1. “Carey,” Joni Mitchell, 1971
There’s something strange, when you’re a kid, about a song that says your name. Of course, Joni Mitchell is talking about a man named Carey, but I didn’t know that. I was so drawn to it — the song seemed to recognize me in some way, which set me on an emotional course for looking for validation in songs.
2. “Song for a Future Generation,” the B-52’s, 1983
A friend of mine made me a mixtape in high school with 90 minutes of the B-52’s. I had already started immersing myself in punk — the Ramones, the Clash, the Buzzcocks — but there was something about the singing of Kate Pierson and Cindy Wilson that excited me. It felt subversive but slightly saccharine, and it was very fun and strange.
3. “Margin Walker,” Fugazi, 1989
Fugazi were my boy band for my teen years. I missed the first wave of hardcore, but the aggression of their music really matched my own angst and frustration. I just wanted to thrash around to “Margin Walker” the way that earlier I would have jumped around to New Kids on the Block or Duran Duran or something.
4. “So Tough,” the Slits, 1979
Discovering the Slits and their album Cut was such a formative moment. The image of these women caked in mud on the cover was so shocking and exciting. “So Tough” was the song that I put on every mixtape. It feels like they put the contents of a junk drawer into a bag, and they’re shaking it, and then they were able to string together something melodic on top of that chaos. I wanted that song around all the time.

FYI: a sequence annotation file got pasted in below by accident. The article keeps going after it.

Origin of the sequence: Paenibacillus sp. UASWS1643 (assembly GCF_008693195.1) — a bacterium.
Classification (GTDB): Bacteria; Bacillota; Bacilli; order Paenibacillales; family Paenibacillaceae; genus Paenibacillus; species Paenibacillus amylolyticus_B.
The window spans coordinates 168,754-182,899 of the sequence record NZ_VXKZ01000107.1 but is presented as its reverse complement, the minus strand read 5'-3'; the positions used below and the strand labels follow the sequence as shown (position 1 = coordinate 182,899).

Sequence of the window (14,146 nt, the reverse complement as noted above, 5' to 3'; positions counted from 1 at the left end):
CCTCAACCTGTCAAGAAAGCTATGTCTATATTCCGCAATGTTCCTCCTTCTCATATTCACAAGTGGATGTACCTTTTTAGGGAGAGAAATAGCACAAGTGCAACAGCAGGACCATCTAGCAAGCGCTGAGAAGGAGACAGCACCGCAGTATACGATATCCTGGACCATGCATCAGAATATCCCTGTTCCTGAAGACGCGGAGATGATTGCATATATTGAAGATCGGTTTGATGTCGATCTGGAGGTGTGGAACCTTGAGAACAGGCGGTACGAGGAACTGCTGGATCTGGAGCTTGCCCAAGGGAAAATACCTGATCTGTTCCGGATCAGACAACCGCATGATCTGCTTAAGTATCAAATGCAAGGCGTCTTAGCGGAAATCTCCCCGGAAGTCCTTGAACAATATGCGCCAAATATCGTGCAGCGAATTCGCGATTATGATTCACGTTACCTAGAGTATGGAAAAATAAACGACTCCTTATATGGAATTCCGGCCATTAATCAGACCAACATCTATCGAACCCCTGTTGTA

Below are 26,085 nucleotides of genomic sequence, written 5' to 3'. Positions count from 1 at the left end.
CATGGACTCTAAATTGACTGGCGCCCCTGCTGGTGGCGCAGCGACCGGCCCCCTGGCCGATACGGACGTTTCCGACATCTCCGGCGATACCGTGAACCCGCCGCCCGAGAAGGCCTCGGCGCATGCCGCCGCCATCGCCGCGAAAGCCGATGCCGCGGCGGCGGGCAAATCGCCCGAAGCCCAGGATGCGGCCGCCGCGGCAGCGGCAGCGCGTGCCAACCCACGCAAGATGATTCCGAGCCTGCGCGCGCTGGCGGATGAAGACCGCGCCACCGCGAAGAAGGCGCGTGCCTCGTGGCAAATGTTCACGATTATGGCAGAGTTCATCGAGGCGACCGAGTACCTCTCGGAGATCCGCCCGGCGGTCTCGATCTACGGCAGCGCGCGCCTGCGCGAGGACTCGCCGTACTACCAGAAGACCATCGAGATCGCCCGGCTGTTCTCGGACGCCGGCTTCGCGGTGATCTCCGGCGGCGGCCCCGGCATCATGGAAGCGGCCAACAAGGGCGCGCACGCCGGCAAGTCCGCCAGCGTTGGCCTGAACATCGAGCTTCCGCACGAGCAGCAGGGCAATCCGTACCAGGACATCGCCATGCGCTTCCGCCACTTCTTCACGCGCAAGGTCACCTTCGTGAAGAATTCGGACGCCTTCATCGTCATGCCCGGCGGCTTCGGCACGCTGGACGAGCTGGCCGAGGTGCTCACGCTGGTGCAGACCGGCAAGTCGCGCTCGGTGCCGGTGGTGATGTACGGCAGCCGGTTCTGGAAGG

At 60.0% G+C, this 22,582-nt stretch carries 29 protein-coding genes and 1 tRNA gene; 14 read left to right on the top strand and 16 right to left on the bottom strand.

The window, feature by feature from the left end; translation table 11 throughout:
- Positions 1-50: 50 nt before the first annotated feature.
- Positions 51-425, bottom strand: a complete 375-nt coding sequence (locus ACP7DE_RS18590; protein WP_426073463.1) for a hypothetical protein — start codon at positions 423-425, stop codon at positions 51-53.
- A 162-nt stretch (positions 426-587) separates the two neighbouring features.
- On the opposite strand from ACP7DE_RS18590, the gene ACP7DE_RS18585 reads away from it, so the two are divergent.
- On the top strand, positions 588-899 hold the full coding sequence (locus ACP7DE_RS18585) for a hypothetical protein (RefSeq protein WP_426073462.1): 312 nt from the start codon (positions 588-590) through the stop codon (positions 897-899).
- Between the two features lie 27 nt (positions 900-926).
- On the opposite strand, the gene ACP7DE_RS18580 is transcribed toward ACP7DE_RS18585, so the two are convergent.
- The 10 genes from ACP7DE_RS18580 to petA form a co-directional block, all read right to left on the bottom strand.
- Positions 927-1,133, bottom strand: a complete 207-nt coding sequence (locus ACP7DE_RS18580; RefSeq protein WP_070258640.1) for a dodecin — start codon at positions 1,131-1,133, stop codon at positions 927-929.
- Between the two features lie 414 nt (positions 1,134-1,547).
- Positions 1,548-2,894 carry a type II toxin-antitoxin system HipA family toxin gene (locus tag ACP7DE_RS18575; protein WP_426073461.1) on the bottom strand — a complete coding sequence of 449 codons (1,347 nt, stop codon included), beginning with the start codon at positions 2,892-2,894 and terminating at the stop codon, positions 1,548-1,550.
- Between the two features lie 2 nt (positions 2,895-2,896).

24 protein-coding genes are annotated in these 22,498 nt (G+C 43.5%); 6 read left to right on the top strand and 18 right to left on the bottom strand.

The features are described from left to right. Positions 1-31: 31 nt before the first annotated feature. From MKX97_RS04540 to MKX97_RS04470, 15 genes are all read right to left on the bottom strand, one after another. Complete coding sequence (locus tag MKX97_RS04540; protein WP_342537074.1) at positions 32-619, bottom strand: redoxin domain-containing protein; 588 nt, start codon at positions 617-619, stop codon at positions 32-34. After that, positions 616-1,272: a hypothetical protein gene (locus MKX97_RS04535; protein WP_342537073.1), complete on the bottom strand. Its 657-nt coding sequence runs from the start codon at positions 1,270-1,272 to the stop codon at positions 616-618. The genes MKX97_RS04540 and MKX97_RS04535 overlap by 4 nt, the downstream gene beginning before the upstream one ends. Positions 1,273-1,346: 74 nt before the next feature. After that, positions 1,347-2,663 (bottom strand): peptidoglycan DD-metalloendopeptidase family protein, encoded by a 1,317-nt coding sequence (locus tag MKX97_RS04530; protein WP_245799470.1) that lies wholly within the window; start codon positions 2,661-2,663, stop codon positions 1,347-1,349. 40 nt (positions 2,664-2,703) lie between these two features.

5. “Dumb,” Nirvana, 1993
When I moved to Olympia to go to college, there was this sort of marketplace where the commodity was musical knowledge. That was how people judged and valued each other. I had a friend whose sister worked in Seattle, and he gave me a tape of In Utero well before it came out. It felt like I was carrying around a magic stone all summer.
6. “Natural’s Not in It,” Gang of Four, 1979
The sound of Gang of Four was revelatory for me — even before you hear the lyrics, the acidity of the guitar playing tells you what this band is. “Natural’s Not in It” is about how our own bodies and desires are commodified, and as a female I always felt that. It’s such a catchy rallying cry of revolt.
7. “Can’t Hardly Wait,” the Replacements, 1987
When I started touring with Sleater-Kinney, I would listen to this song. It had this soothing lullaby quality. I loved the line “I’ll be home when I’m sleeping” — that really spoke to me as a young traveling musician. I would put on my headphones and feel understood.
8. “Anti Love Song,” Betty Davis, 1973
This whole song, she’s fighting herself. It’s a groan, it’s a growl, it’s full of desire. The lyrics are all about denying herself what she wants, and you can feel that struggle. It’s like she needed that groove to propel herself through her pain and her longing. I love it.
9. “John the Revelator,” Son House, 1965
I would go to record shops all the time on tour, and there was a period when I was collecting a lot of blues records. “John the Revelator” really drew me into blues music. It just seemed so big coming from one guy.
10. “I’m Going to Live the Life I Sing About in My Song,” Mahalia Jackson, 1958
There’s a power of conviction in this song. She’s speaking in terms of good and evil and sin, and she sings with the kind of authority that a lot of people try to sing with. Even as someone who’s not religious, that’s really appealing to me.